Oct

24

 Jeff Watson just put up a great story about rogue trader Darryl Zimmerman on his blog.

Reminds me of my own little rogue trading episode when for a brief time I was a stockbroker in the early 80s. It had to do with options, and a margin calculation error in the firms computer system that I had stumbled on. But I didn't purposely set out to exploit it. It's just that when my position went under water (undetected), I used it to try to buy time and trade out of the hole. But of course it only made things worse. I would bet you that is how 90% of rogue traders start out– innocently and just unlucky. They get under water, mistakenly try to dig out by taking on more risk, but never make it and instead get sucked into a vortex that spirals totally out of control. (I would also bet there are a lot of rogue traders that do managed to dig out and no-one is the wiser.) I was down about $50K or so at the worst point. Pretty scary for a young guy on a $5000 monthly draw barely making his commission nut (it was the bear market of 82).

I managed to battle back and cut the loss in half, but at that point the firm detected the error. I had already given my notice, having decided to leave the business, so I didn't even actually get fired. (I didn't get invited to stay either.) The firm pointed out to me the error in the margin-calculations, but never asked me directly if I knew about it, and didn't even grill me in the way that I had expected (I was scared shitless going into that meeting I'll tell you). They also settled immediately for only about a quarter of the value I owed them (their offer). I dawned on me that it was much cleaner for them that this little software problem just be quietly fixed than get into messy investigations, fines, and the loss of credibility. In that sense I probably actually them a favour in a way. My strategy was certainly not mainstream (I think it was something stupid like selling deep in the money stock options and using the premiums to buy bonds at 12-14% interest rates), but it inadvertently uncovered the bug. Some option trader with real money could have blind-sided them pretty hard at some point.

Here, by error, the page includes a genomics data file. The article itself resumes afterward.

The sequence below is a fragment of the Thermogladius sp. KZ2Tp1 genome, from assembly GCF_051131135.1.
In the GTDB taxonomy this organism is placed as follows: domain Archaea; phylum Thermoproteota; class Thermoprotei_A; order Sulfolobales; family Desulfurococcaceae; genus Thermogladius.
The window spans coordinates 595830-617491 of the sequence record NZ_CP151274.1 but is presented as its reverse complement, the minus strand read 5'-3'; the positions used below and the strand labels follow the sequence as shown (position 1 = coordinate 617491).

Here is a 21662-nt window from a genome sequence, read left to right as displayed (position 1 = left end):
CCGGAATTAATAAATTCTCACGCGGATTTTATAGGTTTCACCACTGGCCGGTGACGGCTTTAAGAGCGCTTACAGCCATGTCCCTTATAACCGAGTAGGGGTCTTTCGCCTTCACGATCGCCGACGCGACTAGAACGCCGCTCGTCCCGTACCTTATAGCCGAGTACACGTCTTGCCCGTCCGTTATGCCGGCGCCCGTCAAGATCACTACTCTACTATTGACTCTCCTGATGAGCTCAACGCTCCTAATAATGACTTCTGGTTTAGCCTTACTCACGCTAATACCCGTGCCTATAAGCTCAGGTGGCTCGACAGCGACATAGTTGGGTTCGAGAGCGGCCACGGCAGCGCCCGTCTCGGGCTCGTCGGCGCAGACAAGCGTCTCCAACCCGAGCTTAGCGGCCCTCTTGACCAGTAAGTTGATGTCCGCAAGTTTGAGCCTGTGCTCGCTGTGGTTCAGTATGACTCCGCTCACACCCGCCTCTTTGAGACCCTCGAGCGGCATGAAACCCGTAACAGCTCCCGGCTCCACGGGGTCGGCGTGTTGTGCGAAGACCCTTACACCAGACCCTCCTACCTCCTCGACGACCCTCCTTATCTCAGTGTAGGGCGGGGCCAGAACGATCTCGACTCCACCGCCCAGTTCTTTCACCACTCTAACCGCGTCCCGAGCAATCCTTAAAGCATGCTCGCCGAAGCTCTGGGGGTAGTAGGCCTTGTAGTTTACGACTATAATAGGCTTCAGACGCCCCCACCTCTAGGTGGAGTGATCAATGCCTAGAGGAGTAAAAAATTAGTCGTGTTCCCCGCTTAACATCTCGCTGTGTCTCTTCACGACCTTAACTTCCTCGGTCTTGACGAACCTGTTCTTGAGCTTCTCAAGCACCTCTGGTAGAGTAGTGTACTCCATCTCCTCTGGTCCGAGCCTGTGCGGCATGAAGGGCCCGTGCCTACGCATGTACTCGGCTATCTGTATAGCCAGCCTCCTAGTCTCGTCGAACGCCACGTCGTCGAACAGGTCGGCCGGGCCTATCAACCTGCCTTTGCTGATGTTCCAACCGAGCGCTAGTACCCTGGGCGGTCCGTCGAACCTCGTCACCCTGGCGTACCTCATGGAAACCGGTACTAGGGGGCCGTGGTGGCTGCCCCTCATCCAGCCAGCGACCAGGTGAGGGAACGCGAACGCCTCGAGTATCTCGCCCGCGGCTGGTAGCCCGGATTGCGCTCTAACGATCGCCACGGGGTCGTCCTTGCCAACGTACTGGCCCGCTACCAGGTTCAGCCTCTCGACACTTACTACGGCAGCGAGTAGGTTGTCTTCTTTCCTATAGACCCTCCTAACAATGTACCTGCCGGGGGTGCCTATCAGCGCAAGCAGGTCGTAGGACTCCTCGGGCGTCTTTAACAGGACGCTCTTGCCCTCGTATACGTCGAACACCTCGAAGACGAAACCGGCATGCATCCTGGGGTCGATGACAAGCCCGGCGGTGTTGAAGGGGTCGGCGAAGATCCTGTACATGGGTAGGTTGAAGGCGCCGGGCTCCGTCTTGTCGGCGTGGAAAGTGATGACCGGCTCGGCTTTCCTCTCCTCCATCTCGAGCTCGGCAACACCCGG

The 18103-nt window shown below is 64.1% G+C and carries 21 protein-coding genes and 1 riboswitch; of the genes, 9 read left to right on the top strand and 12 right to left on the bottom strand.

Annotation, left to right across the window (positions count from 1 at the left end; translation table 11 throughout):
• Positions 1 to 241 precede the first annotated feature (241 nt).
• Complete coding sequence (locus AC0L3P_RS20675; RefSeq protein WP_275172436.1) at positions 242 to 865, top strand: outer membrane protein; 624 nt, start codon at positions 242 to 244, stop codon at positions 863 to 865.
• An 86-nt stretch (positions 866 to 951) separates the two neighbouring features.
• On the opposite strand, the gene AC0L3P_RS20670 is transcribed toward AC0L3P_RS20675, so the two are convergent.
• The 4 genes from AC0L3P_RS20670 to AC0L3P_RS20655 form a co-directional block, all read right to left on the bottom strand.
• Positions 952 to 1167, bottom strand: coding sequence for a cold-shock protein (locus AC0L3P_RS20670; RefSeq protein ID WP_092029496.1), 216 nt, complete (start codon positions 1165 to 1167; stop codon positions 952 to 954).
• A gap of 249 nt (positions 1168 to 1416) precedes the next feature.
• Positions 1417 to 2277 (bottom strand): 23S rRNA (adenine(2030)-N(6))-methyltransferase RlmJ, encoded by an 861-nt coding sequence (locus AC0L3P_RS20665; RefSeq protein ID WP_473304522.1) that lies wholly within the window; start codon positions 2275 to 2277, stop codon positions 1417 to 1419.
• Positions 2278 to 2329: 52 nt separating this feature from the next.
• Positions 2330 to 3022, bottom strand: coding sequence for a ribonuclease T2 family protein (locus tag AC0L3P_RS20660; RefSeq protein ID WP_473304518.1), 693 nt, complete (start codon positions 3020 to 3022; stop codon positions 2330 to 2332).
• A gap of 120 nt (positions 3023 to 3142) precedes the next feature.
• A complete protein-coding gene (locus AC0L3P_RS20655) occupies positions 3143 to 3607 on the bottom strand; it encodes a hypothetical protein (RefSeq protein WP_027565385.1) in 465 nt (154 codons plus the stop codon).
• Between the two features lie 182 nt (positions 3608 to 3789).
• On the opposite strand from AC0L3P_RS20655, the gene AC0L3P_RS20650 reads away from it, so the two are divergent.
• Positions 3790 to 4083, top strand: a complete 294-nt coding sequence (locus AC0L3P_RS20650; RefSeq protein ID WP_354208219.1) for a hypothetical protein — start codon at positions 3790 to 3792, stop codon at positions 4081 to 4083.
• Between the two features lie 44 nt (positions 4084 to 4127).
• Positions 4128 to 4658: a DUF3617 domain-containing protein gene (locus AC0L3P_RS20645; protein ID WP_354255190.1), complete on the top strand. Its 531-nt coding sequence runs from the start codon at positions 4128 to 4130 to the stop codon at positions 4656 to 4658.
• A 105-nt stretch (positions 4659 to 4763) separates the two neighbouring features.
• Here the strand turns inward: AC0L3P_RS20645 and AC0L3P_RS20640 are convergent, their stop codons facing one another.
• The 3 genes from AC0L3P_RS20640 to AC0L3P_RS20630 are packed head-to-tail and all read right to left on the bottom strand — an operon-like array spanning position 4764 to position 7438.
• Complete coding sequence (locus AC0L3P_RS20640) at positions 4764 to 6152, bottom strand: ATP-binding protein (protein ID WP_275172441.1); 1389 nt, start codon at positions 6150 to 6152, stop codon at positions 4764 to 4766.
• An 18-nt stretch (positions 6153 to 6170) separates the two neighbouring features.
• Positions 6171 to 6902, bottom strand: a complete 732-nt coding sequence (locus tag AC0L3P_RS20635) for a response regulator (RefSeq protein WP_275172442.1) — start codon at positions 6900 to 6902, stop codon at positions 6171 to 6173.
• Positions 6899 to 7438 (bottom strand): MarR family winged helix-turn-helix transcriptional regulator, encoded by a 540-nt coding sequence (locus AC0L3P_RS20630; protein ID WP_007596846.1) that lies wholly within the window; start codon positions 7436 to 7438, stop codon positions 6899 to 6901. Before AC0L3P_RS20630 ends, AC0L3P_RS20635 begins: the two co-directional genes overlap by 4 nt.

So what does it feels like to think you have lost everything (and more). Some time shortly after, I was driving up to nearby Edelweiss Valley to go night-skiing, and on the way the dam just burst. I bawled my eyes out for about 20 minutes. And then suddenly this tremendous feeling of peace and calm overwhelmed me. It was an indescribably liberating experience - of having hit bottom, of having nothing left to lose, and having nowhere to go but up. To know that whatever you did next, by definition would better than what you were doing now. I had a great ski that night, and not long after was on a whole new career path– in satellite communications.

It's a strong reminder to me today, that if you're utterly miserable and struggling to hang on to something or to keep some situation together, if you just cut yourself loose and let it all go– all of it– there is some kind of beautiful, magical, power in that. There is nothing like a truly fresh start– pure, unadulterated, unblemished possibility.

BTW none of my clients money was involved. This was all in my personal options account. (As a broker, I was always much more interested in trading than selling anyway- I was not a great broker from the firm's perspective, even before the flame-out.)


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